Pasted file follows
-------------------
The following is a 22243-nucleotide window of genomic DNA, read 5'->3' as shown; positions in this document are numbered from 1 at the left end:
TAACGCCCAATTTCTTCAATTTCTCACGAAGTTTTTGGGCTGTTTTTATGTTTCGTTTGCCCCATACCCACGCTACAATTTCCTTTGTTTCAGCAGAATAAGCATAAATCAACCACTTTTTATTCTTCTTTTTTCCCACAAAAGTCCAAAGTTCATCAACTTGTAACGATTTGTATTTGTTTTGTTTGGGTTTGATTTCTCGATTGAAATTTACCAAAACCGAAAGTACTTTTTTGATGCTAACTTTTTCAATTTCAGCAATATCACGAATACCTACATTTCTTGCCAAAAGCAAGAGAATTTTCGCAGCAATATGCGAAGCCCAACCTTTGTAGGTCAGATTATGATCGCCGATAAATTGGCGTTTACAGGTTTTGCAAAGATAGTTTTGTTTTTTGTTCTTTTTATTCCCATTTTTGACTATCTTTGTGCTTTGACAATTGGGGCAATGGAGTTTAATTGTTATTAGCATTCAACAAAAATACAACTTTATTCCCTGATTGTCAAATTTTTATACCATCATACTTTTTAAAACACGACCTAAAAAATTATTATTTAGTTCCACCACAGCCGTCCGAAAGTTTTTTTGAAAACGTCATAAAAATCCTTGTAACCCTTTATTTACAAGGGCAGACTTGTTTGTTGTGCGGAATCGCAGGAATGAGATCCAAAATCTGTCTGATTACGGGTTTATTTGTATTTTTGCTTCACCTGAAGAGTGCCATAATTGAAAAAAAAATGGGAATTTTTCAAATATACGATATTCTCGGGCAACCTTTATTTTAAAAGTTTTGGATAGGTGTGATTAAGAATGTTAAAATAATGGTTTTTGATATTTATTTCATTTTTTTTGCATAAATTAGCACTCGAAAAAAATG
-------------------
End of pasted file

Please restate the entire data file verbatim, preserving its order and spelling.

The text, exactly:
The following is a 22243-nucleotide window of genomic DNA, read 5'->3' as shown; positions in this document are numbered from 1 at the left end:
TAACGCCCAATTTCTTCAATTTCTCACGAAGTTTTTGGGCTGTTTTTATGTTTCGTTTGCCCCATACCCACGCTACAATTTCCTTTGTTTCAGCAGAATAAGCATAAATCAACCACTTTTTATTCTTCTTTTTTCCCACAAAAGTCCAAAGTTCATCAACTTGTAACGATTTGTATTTGTTTTGTTTGGGTTTGATTTCTCGATTGAAATTTACCAAAACCGAAAGTACTTTTTTGATGCTAACTTTTTCAATTTCAGCAATATCACGAATACCTACATTTCTTGCCAAAAGCAAGAGAATTTTCGCAGCAATATGCGAAGCCCAACCTTTGTAGGTCAGATTATGATCGCCGATAAATTGGCGTTTACAGGTTTTGCAAAGATAGTTTTGTTTTTTGTTCTTTTTATTCCCATTTTTGACTATCTTTGTGCTTTGACAATTGGGGCAATGGAGTTTAATTGTTATTAGCATTCAACAAAAATACAACTTTATTCCCTGATTGTCAAATTTTTATACCATCATACTTTTTAAAACACGACCTAAAAAATTATTATTTAGTTCCACCACAGCCGTCCGAAAGTTTTTTTGAAAACGTCATAAAAATCCTTGTAACCCTTTATTTACAAGGGCAGACTTGTTTGTTGTGCGGAATCGCAGGAATGAGATCCAAAATCTGTCTGATTACGGGTTTATTTGTATTTTTGCTTCACCTGAAGAGTGCCATAATTGAAAAAAAAATGGGAATTTTTCAAATATACGATATTCTCGGGCAACCTTTATTTTAAAAGTTTTGGATAGGTGTGATTAAGAATGTTAAAATAATGGTTTTTGATATTTATTTCATTTTTTTTGCATAAATTAGCACTCGAAAAAAATG